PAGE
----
Deep Vein thrombosis in Africa: Causes, Symptoms, Risks, Complications, Prevention and More


Risk of Deep Vein Thrombisis (DVT)




  • Venous thromboembolism (VTE) which is caused by Deep Venous Thrombosis (DVT) or Pulmonary Embolism (PE) or both is among the three main causes of cardiovascular disease worldwide.


  • According to a systematic review of 21 studies conducted in Africa and published in 2017, the prevalence of DVT is high following surgery (2.4% - 9.6%), as well as in pregnancy and following delivery (380 and 448 per 100,000 births per year).


  • Whether caused by DVT or PE or both, mortality in VTE patients in Africa is also very high.


  • At least one quarter of patients at risk of DVT related VTE in Africa are not receiving proper prophylactic care and treatment.





Deep vein thrombosis (DVT) occurs when a blood clot (thrombus) forms in one or more of the deep veins in the body, usually in the legs. Deep vein thrombosis can cause leg pain or swelling but very often, there are no noticeable symptoms.


Deep Vein Thrombosis (DVT) and Pulmonary Embolism (PE) are independent and/or collective causal risk factors for Venous Thromboembolism (VTE).


VTE is one of the three major causes of cardiovascular diseases globally. According to a 2017 systematic review of VTE in Africa1, the prevalence of deep vein thrombosis (DVT) varied between 2.4% and 9.6% in postoperative patients, and between 380 and 448 per 100 000 births per year in pregnant and postpartum women.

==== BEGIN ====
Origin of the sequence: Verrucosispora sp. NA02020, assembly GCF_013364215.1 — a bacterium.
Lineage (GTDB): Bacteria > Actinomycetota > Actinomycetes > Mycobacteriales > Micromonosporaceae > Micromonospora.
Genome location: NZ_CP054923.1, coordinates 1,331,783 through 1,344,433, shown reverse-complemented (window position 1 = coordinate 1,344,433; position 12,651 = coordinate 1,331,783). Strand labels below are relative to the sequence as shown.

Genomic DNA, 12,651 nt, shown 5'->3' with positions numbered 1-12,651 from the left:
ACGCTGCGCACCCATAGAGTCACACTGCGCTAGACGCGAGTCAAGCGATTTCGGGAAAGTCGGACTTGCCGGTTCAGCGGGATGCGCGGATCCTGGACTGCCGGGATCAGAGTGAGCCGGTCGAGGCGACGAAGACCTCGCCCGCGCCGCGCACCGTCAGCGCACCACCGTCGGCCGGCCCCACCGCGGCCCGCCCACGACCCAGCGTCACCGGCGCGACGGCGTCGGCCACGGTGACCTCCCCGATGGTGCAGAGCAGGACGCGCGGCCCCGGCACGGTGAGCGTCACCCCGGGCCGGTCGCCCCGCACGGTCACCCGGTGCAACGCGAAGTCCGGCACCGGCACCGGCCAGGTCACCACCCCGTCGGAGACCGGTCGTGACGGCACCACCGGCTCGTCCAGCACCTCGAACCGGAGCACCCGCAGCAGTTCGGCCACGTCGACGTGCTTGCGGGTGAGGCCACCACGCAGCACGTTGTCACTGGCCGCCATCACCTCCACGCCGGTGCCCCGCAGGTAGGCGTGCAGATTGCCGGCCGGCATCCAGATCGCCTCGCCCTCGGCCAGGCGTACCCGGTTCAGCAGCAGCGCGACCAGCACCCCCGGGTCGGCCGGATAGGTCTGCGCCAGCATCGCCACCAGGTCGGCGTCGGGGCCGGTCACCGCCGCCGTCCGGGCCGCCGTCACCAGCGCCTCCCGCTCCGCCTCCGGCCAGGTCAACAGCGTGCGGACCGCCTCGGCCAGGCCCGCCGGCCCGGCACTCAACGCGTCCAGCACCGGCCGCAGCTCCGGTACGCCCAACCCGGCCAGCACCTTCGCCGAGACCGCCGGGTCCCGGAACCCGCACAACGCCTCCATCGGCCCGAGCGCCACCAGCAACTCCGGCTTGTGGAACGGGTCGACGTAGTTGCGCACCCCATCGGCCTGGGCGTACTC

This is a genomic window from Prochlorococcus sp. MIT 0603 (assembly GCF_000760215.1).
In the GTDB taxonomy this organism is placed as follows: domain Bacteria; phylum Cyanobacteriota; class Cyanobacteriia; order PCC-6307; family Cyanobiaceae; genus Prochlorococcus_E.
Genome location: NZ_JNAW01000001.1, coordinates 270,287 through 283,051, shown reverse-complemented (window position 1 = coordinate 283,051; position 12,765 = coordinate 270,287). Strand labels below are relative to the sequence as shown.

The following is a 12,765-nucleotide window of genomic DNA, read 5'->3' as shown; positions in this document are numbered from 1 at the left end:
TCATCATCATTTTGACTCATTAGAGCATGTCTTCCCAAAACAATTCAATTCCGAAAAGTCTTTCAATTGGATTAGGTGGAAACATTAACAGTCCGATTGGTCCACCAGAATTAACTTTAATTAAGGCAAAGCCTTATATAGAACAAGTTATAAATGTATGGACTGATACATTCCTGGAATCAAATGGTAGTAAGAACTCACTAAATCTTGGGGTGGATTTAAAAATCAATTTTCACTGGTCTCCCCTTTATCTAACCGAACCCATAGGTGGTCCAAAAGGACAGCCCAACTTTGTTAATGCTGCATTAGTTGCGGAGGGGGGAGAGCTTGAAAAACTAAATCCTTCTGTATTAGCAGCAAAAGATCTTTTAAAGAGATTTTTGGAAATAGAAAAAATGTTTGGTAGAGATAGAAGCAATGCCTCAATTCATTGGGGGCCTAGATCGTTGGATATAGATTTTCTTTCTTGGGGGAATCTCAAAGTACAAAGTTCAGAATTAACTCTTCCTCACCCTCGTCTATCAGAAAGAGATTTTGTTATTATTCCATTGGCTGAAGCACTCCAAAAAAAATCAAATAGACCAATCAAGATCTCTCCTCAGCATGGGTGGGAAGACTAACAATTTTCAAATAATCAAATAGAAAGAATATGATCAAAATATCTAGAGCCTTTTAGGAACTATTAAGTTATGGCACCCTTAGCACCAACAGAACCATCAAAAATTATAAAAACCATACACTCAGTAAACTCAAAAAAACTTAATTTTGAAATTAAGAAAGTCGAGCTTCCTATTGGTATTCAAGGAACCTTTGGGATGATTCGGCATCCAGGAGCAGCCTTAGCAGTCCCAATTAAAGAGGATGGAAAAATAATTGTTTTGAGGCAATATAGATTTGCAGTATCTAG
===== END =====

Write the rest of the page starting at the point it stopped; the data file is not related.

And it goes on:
The prevalence of pulmonary embolism (PE) in medical patients varied between 0.14% and 61.5%, with a mortality rate of PE between 40% and 69.5%. The case?fatality rate after surgery was 60%.


Overall, 31.7–75% of the patients were at risk of VTE, and between 34.2% and 96.5% of these received VTE prophylaxis.


This article will explain the essential of what DVT is, its causes, symptoms, risks and prevention so that you are fully aware of the condition.



What is Deep Vein Thrombosis?


Deep Vein Thrombosis or simply DVT is a condition where the blood clots in veins of the deep parts of your body due to slow blood flow. Generally, these clots are seen in deep veins located near your legs, upper thigh or pelvis. However, it can occur in other parts of the body too.

DVT can be fatal because most people don’t show any symptoms. This is the reason why many people die across the world due to the lack of or no occurrence of the DVT symptoms. For instance, in South Africa, over 200,000 people suffer from DVT yearly and 20,000 die each year2

Even though the statistics are quite alarming, you can reduce the risk of DVT if you are well-aware of it.



What causes DVT?

Anything that prevents the blood from flowing freely in vessels of the body or interferes with the clotting process can cause a blood clot. Here are some of the common causes for the blood clotting associated with DVT:


  • External injuries

If any injury causes damage to a venous blood vessel, the vessel narrows the wall and prevents the free flow of blood. This will result in the formation of blood clots in the injured vessel.


  • After surgery